R5: Jobs & Economic Development

APA Delaware Chapter

#4190583

Wednesday, October 29, 2014
8:30 a.m. - 10 a.m. EDT

CM | 1.50

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Overview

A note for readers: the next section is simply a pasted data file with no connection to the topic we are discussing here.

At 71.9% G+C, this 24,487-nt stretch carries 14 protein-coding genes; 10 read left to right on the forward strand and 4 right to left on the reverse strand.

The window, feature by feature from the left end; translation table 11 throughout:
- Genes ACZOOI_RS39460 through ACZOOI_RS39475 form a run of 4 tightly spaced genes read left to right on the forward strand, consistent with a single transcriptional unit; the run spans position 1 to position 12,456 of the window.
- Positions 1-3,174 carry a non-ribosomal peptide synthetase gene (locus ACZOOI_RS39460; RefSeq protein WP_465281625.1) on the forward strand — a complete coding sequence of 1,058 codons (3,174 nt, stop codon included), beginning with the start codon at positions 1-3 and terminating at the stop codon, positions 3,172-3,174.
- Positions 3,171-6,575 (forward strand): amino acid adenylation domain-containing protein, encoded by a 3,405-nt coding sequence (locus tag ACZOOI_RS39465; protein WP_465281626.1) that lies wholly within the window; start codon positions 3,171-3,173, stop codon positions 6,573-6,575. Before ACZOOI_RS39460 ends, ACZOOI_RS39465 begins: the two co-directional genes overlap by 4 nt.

In an ideal world, Economic Development Organizations and Planning Departments would continually and consciously coordinate efforts to maximize the effectiveness of policies and strategies to increase employment and grow the economy. In reality, this is not always the case. Search through a random selection of Comprehensive Plans from around the country, and you may not find a comprehensive plan with a strong economic development component, or economic development will be mentioned only within the context of growing residential communities and populations. As the City of Baltimore has learned, you can’t grow the City without growing the economy, on a local, regional, and statewide basis. Employment and commuting data support this conclusion. Of the jobs in Baltimore, 66% are held by people who live outside the City, while 54.2% of City residents travel outside the City for work. In addition, the jobs within Baltimore have the third highest average annual income in the State of Maryland, while at the same time residents of the City of Baltimore have the lowest median income in the State. Our economy is a regional one, whether we planned it that way or not. Another lesson we’ve learned is that in order to retain and grow employment in the city, land use protections are necessary to preserve land available for employment-based activity. The City of Baltimore’s Maritime Industrial Zoning Overlay District (MIZOD), and newly proposed zoning code are examples of local policy designed to accomplish that goal, but without collaboration and partnerships with local and regional economic development organizations, land use controls alone cannot guarantee success. This session will explore best practices that are being implemented, new ideas for strengthening links between local, regional and statewide planning and economic development initiatives, and some of the challenges involved in these initiatives. Peter Conrad, AICP and David Dahlstrom, AICP, representing the Maryland Department of Planning (MDP) will discuss its ongoing role in promoting sustainable growth on a statewide basis, including a new initiative tentatively called “Placing Jobs”. Jill Lemke, a Planning Supervisor with the City of Baltimore Department of Planning, will discuss ongoing efforts to preserve land for maritime and industrial development that will have an impact on the larger regional economy, while creating partnerships with local economic development and regional planning organizations to promote long-term economic growth throughout the region, including participation in the Opportunity Collaborative. Richard Griffin, Director of Economic Development for the City of Frederick, MD, will share his insights and potential best practices on promoting stronger linkages at the local level. James Palma, a Senior Manager with the Maryland Department of Business and Economic Development, will introduce planners to current economic development trends that are affecting the economy, and discuss the various economic development programs and resources that can be used to increase employment and strengthen companies in their communities.